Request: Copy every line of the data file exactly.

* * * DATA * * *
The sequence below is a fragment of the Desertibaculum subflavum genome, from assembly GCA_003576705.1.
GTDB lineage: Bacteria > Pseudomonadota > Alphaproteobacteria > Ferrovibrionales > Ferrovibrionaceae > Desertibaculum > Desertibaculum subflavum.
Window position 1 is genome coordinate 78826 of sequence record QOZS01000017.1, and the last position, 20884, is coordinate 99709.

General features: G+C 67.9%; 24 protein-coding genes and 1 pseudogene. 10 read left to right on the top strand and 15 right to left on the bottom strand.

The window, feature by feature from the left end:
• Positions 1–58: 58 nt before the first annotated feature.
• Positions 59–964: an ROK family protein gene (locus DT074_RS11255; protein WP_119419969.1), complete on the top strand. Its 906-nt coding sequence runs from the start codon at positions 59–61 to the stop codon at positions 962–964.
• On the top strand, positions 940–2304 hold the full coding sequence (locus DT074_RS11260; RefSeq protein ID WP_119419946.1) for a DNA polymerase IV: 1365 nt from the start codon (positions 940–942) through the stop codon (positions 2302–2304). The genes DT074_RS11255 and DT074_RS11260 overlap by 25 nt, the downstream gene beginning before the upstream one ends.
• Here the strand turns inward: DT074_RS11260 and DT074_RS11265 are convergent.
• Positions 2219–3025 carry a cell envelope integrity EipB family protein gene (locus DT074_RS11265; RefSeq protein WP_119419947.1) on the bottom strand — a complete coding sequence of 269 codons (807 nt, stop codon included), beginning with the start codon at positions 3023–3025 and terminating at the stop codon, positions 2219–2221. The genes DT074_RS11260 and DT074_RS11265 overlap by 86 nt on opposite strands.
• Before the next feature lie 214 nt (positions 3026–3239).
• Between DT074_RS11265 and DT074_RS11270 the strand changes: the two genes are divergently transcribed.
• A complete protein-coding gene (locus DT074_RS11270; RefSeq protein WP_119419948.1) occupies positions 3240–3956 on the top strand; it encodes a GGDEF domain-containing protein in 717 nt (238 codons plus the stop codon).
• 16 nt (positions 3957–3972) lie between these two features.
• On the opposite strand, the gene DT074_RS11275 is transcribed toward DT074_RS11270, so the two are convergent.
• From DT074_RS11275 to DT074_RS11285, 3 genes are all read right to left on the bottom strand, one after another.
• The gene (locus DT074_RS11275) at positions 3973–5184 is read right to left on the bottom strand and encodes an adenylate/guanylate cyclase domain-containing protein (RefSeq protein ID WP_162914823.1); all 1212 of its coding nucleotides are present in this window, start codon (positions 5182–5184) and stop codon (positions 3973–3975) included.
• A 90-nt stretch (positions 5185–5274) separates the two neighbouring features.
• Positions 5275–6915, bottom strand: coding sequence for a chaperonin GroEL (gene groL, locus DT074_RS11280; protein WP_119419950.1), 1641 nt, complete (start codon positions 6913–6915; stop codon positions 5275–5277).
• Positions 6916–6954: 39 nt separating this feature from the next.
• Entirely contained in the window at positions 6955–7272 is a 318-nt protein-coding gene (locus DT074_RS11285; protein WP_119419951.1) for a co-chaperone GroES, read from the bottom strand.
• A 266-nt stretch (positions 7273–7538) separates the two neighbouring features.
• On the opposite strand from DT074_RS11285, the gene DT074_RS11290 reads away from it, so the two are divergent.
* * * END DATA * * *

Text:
The sequence below is a fragment of the Desertibaculum subflavum genome, from assembly GCA_003576705.1.
GTDB lineage: Bacteria > Pseudomonadota > Alphaproteobacteria > Ferrovibrionales > Ferrovibrionaceae > Desertibaculum > Desertibaculum subflavum.
Window position 1 is genome coordinate 78826 of sequence record QOZS01000017.1, and the last position, 20884, is coordinate 99709.

General features: G+C 67.9%; 24 protein-coding genes and 1 pseudogene. 10 read left to right on the top strand and 15 right to left on the bottom strand.

The window, feature by feature from the left end:
• Positions 1–58: 58 nt before the first annotated feature.
• Positions 59–964: an ROK family protein gene (locus DT074_RS11255; protein WP_119419969.1), complete on the top strand. Its 906-nt coding sequence runs from the start codon at positions 59–61 to the stop codon at positions 962–964.
• On the top strand, positions 940–2304 hold the full coding sequence (locus DT074_RS11260; RefSeq protein ID WP_119419946.1) for a DNA polymerase IV: 1365 nt from the start codon (positions 940–942) through the stop codon (positions 2302–2304). The genes DT074_RS11255 and DT074_RS11260 overlap by 25 nt, the downstream gene beginning before the upstream one ends.
• Here the strand turns inward: DT074_RS11260 and DT074_RS11265 are convergent.
• Positions 2219–3025 carry a cell envelope integrity EipB family protein gene (locus DT074_RS11265; RefSeq protein WP_119419947.1) on the bottom strand — a complete coding sequence of 269 codons (807 nt, stop codon included), beginning with the start codon at positions 3023–3025 and terminating at the stop codon, positions 2219–2221. The genes DT074_RS11260 and DT074_RS11265 overlap by 86 nt on opposite strands.
• Before the next feature lie 214 nt (positions 3026–3239).
• Between DT074_RS11265 and DT074_RS11270 the strand changes: the two genes are divergently transcribed.
• A complete protein-coding gene (locus DT074_RS11270; RefSeq protein WP_119419948.1) occupies positions 3240–3956 on the top strand; it encodes a GGDEF domain-containing protein in 717 nt (238 codons plus the stop codon).
• 16 nt (positions 3957–3972) lie between these two features.
• On the opposite strand, the gene DT074_RS11275 is transcribed toward DT074_RS11270, so the two are convergent.
• From DT074_RS11275 to DT074_RS11285, 3 genes are all read right to left on the bottom strand, one after another.
• The gene (locus DT074_RS11275) at positions 3973–5184 is read right to left on the bottom strand and encodes an adenylate/guanylate cyclase domain-containing protein (RefSeq protein ID WP_162914823.1); all 1212 of its coding nucleotides are present in this window, start codon (positions 5182–5184) and stop codon (positions 3973–3975) included.
• A 90-nt stretch (positions 5185–5274) separates the two neighbouring features.
• Positions 5275–6915, bottom strand: coding sequence for a chaperonin GroEL (gene groL, locus DT074_RS11280; protein WP_119419950.1), 1641 nt, complete (start codon positions 6913–6915; stop codon positions 5275–5277).
• Positions 6916–6954: 39 nt separating this feature from the next.
• Entirely contained in the window at positions 6955–7272 is a 318-nt protein-coding gene (locus DT074_RS11285; protein WP_119419951.1) for a co-chaperone GroES, read from the bottom strand.
• A 266-nt stretch (positions 7273–7538) separates the two neighbouring features.
• On the opposite strand from DT074_RS11285, the gene DT074_RS11290 reads away from it, so the two are divergent.